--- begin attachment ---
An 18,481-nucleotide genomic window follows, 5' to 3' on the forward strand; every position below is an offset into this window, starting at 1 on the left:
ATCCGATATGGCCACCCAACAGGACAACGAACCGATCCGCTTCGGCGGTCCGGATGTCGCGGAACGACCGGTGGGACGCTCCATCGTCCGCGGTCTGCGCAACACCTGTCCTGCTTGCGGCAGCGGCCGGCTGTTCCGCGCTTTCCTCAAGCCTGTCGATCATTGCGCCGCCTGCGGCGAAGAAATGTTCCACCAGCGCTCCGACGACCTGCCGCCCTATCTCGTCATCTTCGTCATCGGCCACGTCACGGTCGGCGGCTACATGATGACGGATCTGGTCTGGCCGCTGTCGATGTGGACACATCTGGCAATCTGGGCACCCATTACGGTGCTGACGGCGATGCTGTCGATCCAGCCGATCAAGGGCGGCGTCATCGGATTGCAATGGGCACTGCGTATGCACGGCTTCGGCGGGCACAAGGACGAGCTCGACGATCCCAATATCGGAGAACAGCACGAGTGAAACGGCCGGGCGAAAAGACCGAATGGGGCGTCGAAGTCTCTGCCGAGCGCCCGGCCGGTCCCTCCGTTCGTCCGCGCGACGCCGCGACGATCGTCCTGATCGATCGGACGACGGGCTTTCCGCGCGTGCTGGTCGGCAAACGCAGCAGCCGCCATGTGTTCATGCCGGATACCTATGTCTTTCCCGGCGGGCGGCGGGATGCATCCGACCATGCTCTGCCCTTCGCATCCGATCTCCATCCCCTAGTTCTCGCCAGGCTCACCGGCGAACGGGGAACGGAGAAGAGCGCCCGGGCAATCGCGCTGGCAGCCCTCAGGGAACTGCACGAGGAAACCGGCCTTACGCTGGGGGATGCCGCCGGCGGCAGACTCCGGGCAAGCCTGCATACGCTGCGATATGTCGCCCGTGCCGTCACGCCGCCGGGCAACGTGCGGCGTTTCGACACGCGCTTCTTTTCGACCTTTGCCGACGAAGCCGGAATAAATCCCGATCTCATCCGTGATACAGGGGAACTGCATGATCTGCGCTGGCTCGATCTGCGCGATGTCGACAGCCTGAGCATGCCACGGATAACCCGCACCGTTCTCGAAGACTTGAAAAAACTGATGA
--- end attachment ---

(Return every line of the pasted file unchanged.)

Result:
An 18,481-nucleotide genomic window follows, 5' to 3' on the forward strand; every position below is an offset into this window, starting at 1 on the left:
ATCCGATATGGCCACCCAACAGGACAACGAACCGATCCGCTTCGGCGGTCCGGATGTCGCGGAACGACCGGTGGGACGCTCCATCGTCCGCGGTCTGCGCAACACCTGTCCTGCTTGCGGCAGCGGCCGGCTGTTCCGCGCTTTCCTCAAGCCTGTCGATCATTGCGCCGCCTGCGGCGAAGAAATGTTCCACCAGCGCTCCGACGACCTGCCGCCCTATCTCGTCATCTTCGTCATCGGCCACGTCACGGTCGGCGGCTACATGATGACGGATCTGGTCTGGCCGCTGTCGATGTGGACACATCTGGCAATCTGGGCACCCATTACGGTGCTGACGGCGATGCTGTCGATCCAGCCGATCAAGGGCGGCGTCATCGGATTGCAATGGGCACTGCGTATGCACGGCTTCGGCGGGCACAAGGACGAGCTCGACGATCCCAATATCGGAGAACAGCACGAGTGAAACGGCCGGGCGAAAAGACCGAATGGGGCGTCGAAGTCTCTGCCGAGCGCCCGGCCGGTCCCTCCGTTCGTCCGCGCGACGCCGCGACGATCGTCCTGATCGATCGGACGACGGGCTTTCCGCGCGTGCTGGTCGGCAAACGCAGCAGCCGCCATGTGTTCATGCCGGATACCTATGTCTTTCCCGGCGGGCGGCGGGATGCATCCGACCATGCTCTGCCCTTCGCATCCGATCTCCATCCCCTAGTTCTCGCCAGGCTCACCGGCGAACGGGGAACGGAGAAGAGCGCCCGGGCAATCGCGCTGGCAGCCCTCAGGGAACTGCACGAGGAAACCGGCCTTACGCTGGGGGATGCCGCCGGCGGCAGACTCCGGGCAAGCCTGCATACGCTGCGATATGTCGCCCGTGCCGTCACGCCGCCGGGCAACGTGCGGCGTTTCGACACGCGCTTCTTTTCGACCTTTGCCGACGAAGCCGGAATAAATCCCGATCTCATCCGTGATACAGGGGAACTGCATGATCTGCGCTGGCTCGATCTGCGCGATGTCGACAGCCTGAGCATGCCACGGATAACCCGCACCGTTCTCGAAGACTTGAAAAAACTGATGA